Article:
What the Greek government tried to do, for five months, was to forestall this dynamic, and to bring a glimmer of economic coherence – and the potential for economic survival – to the Eurozone. It tried to get its “partners” to recognize that economic policies that had failed to produce predicted recovery for five years should be reconsidered and changed. For this heresy, Greece was crucified
3.5% in 2018, rigorous labour market and pension reforms, a more solid privatisation programme with “improved governance” (does that mean external ‘assistance’?)
Here’s the list:
Eurogroup draft on demands for Greek reformsdevelopments,” said Nikos Bistis, a veteran politician from the centre left. “Basically Syriza is now split in two.”
By late Sunday it had become clear Tsipras’ u-turn, accepting measures he had once furiously spurned, had produced a tectonic split with potentially far-reaching consequences. In addition to suffering an unexpected loss of support with 17 MPs breaking ranks at the weekend – defections that strip his government of a working majority – 15 other lawmakers also indicated that they would not approve the agreement in its entirety when it was brought to the 300-seat House.
The MPs, who included two ministers, said they were radically opposed to endorsing an austerity programme that was not only ideologically at odds with their own beliefs but would exacerbate “the country’s agonising and tragic social economic problems.”
The resistance raises the spectre of Tsipras being forced to call fresh elections – a move described as potentially catastrophic for the country.
“Greece can bend up to a point,” said Aristides Hatzis, a prominent political commentator. “But after that there is no bending, only breaking. The breaking point may well come when Tsipras realises he has lost most of his parliamentary group.”
The embattled prime minister will also face substantial resistance from the parliament’s speaker Zoe Konstantopoulou in getting the policies fast-tracked through the House.
A Syriza hardliner, Kostantopoulou said at the weekend:
“the government is being blackmailed. The lenders are insisting on turning the “no” [of last week’s referendum] into “yes.” I could never vote for the contents of the agreement.”
And it says that “The Eurogroup thus welcomes the additional following commitments of the Greek authorities on the basis of a clear timetable”:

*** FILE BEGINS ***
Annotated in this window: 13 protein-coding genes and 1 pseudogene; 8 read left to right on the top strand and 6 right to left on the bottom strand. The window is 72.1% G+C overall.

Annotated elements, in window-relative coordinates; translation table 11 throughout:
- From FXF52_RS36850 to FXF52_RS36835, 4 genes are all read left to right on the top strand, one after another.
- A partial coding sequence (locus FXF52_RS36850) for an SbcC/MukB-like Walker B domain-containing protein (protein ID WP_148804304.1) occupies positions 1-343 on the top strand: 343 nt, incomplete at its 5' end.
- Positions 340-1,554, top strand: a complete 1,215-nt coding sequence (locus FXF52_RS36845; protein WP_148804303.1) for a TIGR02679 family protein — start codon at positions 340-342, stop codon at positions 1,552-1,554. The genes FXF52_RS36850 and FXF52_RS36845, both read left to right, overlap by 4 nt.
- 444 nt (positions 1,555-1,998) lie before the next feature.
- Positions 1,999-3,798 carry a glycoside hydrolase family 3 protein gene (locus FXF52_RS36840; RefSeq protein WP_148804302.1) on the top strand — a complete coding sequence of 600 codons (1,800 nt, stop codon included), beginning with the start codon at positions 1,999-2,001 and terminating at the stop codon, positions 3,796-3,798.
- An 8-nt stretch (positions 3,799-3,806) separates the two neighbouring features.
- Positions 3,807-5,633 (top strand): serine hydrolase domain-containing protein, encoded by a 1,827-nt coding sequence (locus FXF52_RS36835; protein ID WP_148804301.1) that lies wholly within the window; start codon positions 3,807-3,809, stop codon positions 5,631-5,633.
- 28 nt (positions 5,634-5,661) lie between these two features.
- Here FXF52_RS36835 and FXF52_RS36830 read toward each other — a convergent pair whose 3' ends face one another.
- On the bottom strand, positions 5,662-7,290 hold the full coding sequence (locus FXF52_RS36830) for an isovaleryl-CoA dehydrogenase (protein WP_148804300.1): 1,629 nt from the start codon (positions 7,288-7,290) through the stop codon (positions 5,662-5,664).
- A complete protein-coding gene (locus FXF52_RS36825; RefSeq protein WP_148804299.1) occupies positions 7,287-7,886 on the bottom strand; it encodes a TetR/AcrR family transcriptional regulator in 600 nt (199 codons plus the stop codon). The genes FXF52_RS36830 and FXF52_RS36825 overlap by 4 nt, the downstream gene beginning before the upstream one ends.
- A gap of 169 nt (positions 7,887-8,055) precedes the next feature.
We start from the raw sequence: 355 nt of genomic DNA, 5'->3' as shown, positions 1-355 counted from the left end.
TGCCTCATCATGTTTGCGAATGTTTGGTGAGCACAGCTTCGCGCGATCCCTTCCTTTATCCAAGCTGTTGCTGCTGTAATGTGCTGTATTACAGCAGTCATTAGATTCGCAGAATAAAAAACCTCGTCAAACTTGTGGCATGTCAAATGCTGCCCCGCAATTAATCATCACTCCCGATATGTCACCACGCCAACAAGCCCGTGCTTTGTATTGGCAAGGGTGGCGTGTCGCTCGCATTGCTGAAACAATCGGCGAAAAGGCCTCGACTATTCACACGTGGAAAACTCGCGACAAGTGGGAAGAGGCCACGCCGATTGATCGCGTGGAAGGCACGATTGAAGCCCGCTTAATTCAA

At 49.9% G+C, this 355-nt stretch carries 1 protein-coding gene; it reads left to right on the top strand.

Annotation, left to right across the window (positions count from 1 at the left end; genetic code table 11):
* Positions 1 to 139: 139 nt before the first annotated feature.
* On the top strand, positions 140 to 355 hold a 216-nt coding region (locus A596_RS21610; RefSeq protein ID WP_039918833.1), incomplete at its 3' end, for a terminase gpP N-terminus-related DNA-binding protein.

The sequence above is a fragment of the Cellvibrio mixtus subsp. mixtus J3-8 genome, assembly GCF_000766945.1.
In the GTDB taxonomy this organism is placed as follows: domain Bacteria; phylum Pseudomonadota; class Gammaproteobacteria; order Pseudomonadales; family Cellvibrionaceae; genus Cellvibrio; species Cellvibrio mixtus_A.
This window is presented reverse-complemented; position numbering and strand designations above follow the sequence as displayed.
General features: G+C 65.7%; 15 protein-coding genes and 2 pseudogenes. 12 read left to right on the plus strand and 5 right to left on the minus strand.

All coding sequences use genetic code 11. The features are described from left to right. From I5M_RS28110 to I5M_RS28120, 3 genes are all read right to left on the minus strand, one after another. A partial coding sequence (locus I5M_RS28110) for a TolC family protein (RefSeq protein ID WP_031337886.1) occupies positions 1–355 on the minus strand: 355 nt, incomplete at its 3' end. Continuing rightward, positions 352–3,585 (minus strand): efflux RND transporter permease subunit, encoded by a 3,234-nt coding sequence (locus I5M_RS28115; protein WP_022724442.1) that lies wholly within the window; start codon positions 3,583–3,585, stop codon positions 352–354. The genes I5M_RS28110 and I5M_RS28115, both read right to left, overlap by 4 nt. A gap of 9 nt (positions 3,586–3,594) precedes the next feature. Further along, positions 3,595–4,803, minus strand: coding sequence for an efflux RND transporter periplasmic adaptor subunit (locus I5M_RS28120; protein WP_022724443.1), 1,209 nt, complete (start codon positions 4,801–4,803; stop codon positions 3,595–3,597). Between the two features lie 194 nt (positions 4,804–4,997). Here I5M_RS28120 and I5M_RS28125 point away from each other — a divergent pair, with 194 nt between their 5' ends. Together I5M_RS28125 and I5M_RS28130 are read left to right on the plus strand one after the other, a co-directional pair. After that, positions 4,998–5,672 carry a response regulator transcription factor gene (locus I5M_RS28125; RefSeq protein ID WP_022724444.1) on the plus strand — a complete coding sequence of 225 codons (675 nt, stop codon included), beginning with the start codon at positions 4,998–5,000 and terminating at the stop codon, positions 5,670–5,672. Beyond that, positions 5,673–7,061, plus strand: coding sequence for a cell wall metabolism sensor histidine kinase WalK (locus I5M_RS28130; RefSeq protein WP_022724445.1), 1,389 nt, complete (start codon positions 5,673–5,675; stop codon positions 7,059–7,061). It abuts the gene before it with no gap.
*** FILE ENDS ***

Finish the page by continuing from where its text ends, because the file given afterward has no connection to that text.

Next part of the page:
fully comply with the medium-term primary surplus target of 3.5 percent of GDP by 2018, according to a yearly schedule to be agreed with the institutions;
- carry out ambitious pension reforms and specific policies to fully compensate for the fiscal impact of the Constitutional Court ruling on the 2012 pension reform and to implement the zero deficit clause;
- adopt more ambitious product market reforms with a clear timetable for implementation of all OECD toolkit I recommendations, including Sunday trade, sales periods, over-the-counter pharmaceutical products, pharmacy ownership, milk, bakeries. On the follow-up of the OECD toolkit II, manufacturing needs to be included in the prior action;
- on energy markets, the privatization of the electricity transmission network operator (ADMIE) must proceed, unless replacement measures can be found that have equivalent effect, as agreed by the institutions;
- on labor markets, undertake rigorous reviews of collective bargaining, industrial action and collective dismissals in line with the timetable and the approach suggested by the institutions. Any changes should be based on international and European best practices, and should not involve a return to past policy settings which are not compatible with the goals of promoting sustainable and inclusive growth;
- fully implement the relevant provisions of the Treaty on Stability, Coordination and Governance in the Economic and Monetary Union, in particular to make the Fiscal Council fully operational;
- adopt the necessary steps to strengthen the financial sector, including decisive action on non-performing loans, transposition of BRRD and measures to strengthen governance of the HFSF and the banks;
- develop a significantly scaled up privatization program with improved governance. A working group with the institutions shall provide proposals for better implementation mechanisms;
- amend or compensate for legislation adopted during 2015 which have not been agreed with the institutions and run counter to the program commitments;
- implement the key remaining elements from the December 2014 state of play of the fifth review of the second economic adjustment program.”